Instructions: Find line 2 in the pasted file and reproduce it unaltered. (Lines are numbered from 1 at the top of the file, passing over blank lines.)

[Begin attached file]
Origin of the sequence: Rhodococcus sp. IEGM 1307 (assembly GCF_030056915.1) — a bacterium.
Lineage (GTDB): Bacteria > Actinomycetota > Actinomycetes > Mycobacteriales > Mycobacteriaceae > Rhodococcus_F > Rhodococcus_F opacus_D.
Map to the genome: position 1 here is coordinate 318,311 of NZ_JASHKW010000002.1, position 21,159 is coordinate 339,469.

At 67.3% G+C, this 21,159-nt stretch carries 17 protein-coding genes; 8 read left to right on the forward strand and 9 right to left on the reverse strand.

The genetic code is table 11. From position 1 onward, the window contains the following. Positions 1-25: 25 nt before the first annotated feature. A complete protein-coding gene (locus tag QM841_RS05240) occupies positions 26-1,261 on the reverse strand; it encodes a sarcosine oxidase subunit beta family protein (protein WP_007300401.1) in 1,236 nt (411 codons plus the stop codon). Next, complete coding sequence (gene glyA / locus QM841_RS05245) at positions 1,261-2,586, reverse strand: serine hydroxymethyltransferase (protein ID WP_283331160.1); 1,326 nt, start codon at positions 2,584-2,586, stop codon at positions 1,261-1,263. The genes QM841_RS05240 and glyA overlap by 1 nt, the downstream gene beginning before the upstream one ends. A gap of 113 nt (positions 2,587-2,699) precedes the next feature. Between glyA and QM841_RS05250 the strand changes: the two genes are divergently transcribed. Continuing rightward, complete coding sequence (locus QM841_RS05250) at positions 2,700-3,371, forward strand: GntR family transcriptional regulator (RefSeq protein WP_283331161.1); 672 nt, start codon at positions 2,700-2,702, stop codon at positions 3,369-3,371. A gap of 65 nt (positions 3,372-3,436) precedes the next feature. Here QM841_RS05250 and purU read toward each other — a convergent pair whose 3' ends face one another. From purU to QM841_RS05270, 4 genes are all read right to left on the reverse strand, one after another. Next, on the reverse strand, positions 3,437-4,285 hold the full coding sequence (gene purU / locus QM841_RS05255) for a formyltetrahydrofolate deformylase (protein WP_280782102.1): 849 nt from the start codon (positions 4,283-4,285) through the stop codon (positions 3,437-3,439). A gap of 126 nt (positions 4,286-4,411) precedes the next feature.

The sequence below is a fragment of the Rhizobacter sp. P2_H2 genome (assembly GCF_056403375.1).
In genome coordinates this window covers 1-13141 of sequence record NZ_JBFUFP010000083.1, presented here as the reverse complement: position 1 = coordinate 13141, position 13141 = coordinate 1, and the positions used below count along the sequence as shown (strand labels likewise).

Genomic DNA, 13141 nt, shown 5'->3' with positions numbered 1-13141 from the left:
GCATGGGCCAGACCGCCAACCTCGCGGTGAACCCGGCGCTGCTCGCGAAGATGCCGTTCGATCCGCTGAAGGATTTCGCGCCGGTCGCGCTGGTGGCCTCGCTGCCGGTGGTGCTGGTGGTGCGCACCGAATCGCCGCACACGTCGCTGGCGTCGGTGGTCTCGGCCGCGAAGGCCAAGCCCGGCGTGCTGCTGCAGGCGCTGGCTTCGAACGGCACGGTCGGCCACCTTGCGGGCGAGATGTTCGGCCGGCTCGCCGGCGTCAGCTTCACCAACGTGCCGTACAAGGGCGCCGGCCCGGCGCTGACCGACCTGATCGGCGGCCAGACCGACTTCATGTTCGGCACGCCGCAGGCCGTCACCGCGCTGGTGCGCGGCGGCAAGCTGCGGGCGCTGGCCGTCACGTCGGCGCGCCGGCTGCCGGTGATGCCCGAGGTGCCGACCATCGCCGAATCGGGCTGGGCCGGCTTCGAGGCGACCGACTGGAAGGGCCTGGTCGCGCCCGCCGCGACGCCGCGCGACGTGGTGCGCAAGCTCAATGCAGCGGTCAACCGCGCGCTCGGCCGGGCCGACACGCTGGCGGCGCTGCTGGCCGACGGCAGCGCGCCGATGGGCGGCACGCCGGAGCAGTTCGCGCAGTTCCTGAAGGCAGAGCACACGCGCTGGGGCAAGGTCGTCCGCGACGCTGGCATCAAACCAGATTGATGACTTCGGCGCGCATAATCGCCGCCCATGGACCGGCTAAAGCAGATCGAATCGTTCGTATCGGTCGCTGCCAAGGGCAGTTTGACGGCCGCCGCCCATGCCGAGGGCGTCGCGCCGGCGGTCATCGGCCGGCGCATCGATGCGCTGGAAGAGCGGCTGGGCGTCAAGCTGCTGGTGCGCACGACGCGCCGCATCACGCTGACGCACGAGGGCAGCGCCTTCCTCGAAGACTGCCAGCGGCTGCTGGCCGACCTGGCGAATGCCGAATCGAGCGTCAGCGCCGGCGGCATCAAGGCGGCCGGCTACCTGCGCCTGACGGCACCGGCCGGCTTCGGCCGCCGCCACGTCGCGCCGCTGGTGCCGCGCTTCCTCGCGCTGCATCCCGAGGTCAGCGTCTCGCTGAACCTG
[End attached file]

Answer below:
Lineage (GTDB): Bacteria > Actinomycetota > Actinomycetes > Mycobacteriales > Mycobacteriaceae > Rhodococcus_F > Rhodococcus_F opacus_D.